A Royal visitor to Jimmy's Farm

POSTED ON: 09/06/2017

A Royal visitor to Jimmy's Farm
The plight of the British Saddleback pig in its 50th anniversary year was on the agenda when RBST Patron HRH The Prince of Wales paid a visit to the Trust’s President Jimmy Doherty to learn about the conservation and breed promotion work being carried out at Jimmy’s Farm.

Prince Charles is a passionate supporter of the UK’s native breeds of pedigree livestock and keeps a wide range at his various farms.  The visit to Jimmy’s Farm at Wherstead in Suffolk gave his Royal Highness the opportunity to learn how Jimmy Doherty is throwing his weight behind the work of RBST, the charity whose aim is to secure the future of rare and native breeds of livestock, in his role as its President.

This year, British Saddleback breeders are celebrating the 50th anniversary of the establishment of the breed, but it is a traditional pork breed that could be lost to our tables because of the extremely low numbers of registered breeding females. 

Distinguished by its black skin with a white ‘saddle’ over its shoulders and front legs, the breed was developed from an amalgamation between the Essex pig, originally from East Anglia, and the Wessex which first came from the New Forest.  During the Second World War, nearly half of the total pedigree sow registrations in the UK were from the Essex and Wessex breeds. As reported by RBST’s 2017 Watchlist, this year sees only 302 registered pedigree females in the whole country.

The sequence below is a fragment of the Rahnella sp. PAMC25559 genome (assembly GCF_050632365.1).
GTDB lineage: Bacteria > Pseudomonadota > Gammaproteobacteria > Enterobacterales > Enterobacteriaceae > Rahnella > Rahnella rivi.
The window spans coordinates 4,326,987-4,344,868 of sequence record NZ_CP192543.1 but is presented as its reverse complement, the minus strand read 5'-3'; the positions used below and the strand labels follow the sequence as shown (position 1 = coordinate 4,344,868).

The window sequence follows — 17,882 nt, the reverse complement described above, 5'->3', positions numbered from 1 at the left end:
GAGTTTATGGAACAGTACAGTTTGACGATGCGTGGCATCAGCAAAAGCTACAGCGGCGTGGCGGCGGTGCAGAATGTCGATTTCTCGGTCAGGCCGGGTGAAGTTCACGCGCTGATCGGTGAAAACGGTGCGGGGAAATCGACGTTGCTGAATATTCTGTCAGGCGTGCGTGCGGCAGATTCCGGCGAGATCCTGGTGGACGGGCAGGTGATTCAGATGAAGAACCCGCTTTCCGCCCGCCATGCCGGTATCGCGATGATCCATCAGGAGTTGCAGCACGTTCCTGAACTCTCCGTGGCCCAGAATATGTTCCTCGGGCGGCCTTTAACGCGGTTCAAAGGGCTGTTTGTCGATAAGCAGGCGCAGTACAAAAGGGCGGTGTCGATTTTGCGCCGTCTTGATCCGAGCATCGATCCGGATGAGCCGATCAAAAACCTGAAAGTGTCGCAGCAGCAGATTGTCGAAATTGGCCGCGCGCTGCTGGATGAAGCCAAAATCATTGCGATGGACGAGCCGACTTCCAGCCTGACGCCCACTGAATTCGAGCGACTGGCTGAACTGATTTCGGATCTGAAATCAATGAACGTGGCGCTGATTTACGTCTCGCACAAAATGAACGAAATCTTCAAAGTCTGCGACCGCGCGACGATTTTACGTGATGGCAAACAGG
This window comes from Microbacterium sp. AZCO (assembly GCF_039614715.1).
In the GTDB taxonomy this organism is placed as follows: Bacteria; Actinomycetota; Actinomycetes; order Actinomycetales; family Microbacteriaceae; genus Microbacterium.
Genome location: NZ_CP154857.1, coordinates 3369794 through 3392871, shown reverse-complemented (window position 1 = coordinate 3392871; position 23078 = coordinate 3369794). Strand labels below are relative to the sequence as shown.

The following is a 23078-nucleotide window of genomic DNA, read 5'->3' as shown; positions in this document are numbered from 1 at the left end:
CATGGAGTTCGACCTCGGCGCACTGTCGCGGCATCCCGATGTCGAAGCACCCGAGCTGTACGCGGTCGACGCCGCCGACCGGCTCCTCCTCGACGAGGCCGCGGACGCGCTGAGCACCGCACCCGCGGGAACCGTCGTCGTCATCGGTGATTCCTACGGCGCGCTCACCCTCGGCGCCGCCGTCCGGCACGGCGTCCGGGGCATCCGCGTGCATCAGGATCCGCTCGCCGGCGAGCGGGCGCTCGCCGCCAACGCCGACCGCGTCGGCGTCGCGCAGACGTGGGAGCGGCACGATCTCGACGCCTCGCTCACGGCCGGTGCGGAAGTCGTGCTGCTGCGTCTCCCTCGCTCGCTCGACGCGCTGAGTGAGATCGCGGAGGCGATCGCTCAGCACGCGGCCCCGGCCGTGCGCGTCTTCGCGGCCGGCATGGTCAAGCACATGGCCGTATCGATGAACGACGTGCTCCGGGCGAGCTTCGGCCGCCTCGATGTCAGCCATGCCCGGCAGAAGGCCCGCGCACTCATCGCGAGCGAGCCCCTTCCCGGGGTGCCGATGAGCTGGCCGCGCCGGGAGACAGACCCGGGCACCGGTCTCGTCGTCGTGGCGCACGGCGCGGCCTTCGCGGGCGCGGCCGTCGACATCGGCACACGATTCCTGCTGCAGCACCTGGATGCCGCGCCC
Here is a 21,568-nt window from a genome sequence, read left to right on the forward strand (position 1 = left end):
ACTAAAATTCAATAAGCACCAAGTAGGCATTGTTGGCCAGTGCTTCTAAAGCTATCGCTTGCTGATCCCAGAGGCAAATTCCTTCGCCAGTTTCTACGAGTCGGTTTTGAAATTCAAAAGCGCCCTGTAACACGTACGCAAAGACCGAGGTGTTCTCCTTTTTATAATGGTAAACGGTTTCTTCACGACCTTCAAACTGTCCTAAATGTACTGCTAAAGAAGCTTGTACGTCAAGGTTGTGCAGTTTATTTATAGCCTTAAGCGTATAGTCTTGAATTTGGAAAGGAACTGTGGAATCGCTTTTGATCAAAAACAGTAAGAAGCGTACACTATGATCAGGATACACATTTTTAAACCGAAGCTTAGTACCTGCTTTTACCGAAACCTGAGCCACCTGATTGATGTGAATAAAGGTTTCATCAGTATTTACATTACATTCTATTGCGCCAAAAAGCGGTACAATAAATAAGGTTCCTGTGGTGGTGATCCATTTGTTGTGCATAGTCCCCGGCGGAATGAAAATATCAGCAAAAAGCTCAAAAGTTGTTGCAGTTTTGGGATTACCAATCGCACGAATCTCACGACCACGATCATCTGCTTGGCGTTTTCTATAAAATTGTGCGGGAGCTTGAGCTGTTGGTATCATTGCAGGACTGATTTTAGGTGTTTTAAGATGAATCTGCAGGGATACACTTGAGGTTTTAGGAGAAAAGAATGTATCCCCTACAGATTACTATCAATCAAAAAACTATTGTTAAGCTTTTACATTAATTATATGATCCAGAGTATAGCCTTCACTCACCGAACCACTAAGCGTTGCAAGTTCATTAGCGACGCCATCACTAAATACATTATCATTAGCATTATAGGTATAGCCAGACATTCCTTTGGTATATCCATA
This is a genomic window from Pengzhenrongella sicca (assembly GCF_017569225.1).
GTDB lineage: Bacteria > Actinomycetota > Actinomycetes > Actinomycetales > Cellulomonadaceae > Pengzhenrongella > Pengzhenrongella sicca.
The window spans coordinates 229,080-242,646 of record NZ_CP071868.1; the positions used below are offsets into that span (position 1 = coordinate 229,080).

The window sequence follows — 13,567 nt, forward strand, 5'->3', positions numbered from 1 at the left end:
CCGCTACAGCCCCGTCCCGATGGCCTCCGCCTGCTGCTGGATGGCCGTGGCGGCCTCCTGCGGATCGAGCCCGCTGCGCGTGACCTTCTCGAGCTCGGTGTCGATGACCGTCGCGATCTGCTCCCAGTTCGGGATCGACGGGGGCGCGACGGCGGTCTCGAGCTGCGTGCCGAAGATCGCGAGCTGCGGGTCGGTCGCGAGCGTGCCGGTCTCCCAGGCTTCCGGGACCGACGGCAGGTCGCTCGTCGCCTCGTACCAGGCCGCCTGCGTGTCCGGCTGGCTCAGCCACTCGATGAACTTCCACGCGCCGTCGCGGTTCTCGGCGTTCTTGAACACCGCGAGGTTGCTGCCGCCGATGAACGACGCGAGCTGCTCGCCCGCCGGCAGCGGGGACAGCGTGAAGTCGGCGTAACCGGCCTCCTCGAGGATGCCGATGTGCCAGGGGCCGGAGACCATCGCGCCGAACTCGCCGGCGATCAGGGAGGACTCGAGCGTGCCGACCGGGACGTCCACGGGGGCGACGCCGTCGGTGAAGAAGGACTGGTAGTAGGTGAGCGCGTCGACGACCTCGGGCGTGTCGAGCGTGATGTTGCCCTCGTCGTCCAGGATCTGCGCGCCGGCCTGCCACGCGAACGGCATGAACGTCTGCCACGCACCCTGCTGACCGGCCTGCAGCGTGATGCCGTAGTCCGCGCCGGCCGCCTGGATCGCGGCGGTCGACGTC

The British Saddleback is one of the breeds on view at Jimmy’s Farm and the farm’s Royal guest was introduced to two of its latest additions in the form of two recently-arrived piglets.  Explaining the importance of this and all of the other native pig breeds, Jimmy said: “Each native breed brings a unique flavour to the table and if we lose our native breeds of pig, we will lose the traditional taste of pork.  At Jimmy’s Farm, we are working to make breeds more and more relevant to the public and encouraging them to put native breed meat on the table at least once a week.

I want to see native breeds in more butcheries and offered at more restaurants.  We must have viable breeding populations of our native livestock breeds and to support that, we need to build the market for their meat products.”

RBST monitors all 11 of the UK native pig breeds:  British Landrace, British Lop, Large Black, Middle White, Berkshire, Large White, Tamworth, British Saddleback, Gloucestershire Old Spots, Oxford Sandy and Black and Welsh.  Of these, seven breeds are currently in numerical decline and the British Saddleback is categorised as a breed ‘at risk’.
 

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